A few stats: Wikipedia, the free online encyclopedia that anyone can in theory edit, has now survived 18 years, existing on donations and volunteering. It has accumulated over 40 million articles in 301 languages, and about 500 million visitors a month. The English edition has nearly 5.8 million articles. There are about 300,000 active contributors, of whom 4,000 make over a hundred edits annually.

Under the wider banner of ‘Wikimedia’, there are sister projects such as Wiktionary, Wikiversity, which hosts free learning materials, Wikidata, which is developing a large knowledge base, and the Wikimedia Commons, which holds copyright-free photos, audio and other multimedia resources.

And yet, as the Wikipedia article on Wikipedia admits, “Wikipedia has been criticized for exhibiting systemic bias, for presenting a mixture of ‘truths, half truths, and some falsehoods’, and for being subject to manipulation and spin in controversial topics.” This isn’t so surprising, because humans are involved. It’s a community that has had to struggle with issues of authority and quality control, partiality and sundry other pathologies. Andy provided insight into these problems, and explained how the Wikipedia community organises itself to define, defend and implement its values.

No NetIKX seminar would be complete without syndicate sessions, conducted in parallel table groups. For the second half of the afternoon, each group was presented in turn with tales from two further case studies of knowledge sharing using different platforms and operating under different rules. These endeavours might have used email lists, Google Docs, another kind of wiki software, or some other kind of groupware. There were tales of triumph, but of tribulation too.

At the end of the afternoon polling thoughts helped to identify key factors that may point the way towards building better ways of sharing knowledge.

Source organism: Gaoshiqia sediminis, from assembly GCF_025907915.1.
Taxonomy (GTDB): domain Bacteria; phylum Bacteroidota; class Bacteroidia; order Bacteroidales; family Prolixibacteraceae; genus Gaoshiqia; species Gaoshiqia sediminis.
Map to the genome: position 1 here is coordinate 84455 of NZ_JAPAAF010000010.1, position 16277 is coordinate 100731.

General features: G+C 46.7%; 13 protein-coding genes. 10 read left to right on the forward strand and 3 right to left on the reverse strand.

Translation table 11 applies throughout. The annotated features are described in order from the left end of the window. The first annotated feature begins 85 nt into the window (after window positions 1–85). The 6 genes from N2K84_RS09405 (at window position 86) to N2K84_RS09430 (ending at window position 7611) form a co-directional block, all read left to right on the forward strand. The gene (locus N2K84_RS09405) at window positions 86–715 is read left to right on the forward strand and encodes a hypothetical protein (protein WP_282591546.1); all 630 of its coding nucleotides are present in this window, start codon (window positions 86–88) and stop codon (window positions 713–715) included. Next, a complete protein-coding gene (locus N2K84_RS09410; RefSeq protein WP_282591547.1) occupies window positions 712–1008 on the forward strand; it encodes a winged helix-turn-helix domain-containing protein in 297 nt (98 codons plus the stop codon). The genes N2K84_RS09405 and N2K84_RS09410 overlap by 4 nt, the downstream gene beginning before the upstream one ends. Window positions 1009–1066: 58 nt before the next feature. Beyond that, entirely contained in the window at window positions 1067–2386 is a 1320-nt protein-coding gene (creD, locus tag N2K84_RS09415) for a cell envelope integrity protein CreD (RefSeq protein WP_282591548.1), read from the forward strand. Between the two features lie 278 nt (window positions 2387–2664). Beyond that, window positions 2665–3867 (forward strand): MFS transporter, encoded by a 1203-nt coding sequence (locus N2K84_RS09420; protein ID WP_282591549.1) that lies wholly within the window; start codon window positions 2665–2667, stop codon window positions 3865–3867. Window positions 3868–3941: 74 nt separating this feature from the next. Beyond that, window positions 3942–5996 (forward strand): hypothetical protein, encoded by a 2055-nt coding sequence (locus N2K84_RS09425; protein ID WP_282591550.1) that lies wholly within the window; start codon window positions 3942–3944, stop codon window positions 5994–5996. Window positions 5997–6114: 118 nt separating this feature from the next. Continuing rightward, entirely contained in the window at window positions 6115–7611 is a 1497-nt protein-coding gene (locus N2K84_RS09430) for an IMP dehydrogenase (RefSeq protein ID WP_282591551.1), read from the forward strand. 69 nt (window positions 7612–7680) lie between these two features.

Speakers

Andy Mabbett has been a Wikipedia editor (as User:Pigsonthewing) since 2003 and involved with Wikidata since its inception in 2012. He has given presentations about Wikimedia projects on five continents, and has a great deal of experience working with organisations that wish to engage with Wikipedia and its sister projects. With a background in programming and managing websites for local government, Andy has been ‘Wikimedian in Residence’ at ORCID; TED; the Royal Society of Chemistry; The Physiological Society; the History of Modern Biomedicine Research Group; and various museums, galleries and archives. He is also the author of three books on the rock band Pink Floyd.

Our case-study witnesses

Sara Culpin is currently Head of Information & Knowledge at CRU International, where she has implemented a successful information and knowledge strategy on a shoestring budget. Since graduating from Loughborough University, she has spent over 25 years in information and knowledge roles at Aon, AT Kearney, PwC, and Deloitte. She is passionate about getting colleagues to share their knowledge across their organisations, while ensuring that their senior managers see the business value. https://www.linkedin.com/in/sara-culpin-2a1b051

Dr Richard Millwood has a background in school maths education, with a history of applying computers to education, and is Director of Core Education UK. As a researcher in the School of Computer Science & Statistics, Trinity College Dublin, he is developing a community of practice for computer science teachers in Ireland and creating workshops for families to develop creative use of computers together. In the 1990s Richard worked with Professor Stephen Heppell to create Ultralab, the learning technology research centre at Anglia Polytechnic University, acting as head 2005–2007. He researched innovation in online higher education in the Institute for Educational Cybernetics at the University of Bolton until 2013, gaining a PhD by Practice in ‘The Design of Learner-centred, Technology-enhanced Education’.

Time and Venue

2pm on 24th January 2019, The British Dental Association, 64 Wimpole Street, London W1G 8YS

Pre Event Information

None

Slides

No slides available for this presentation

Tweets

#netikx96

Blog

See our blog report: Trust and Integrity in Information

Study Suggestions

Article on Global Trust in Media: https://digiday.com/media/global-state-trust-media-5-charts/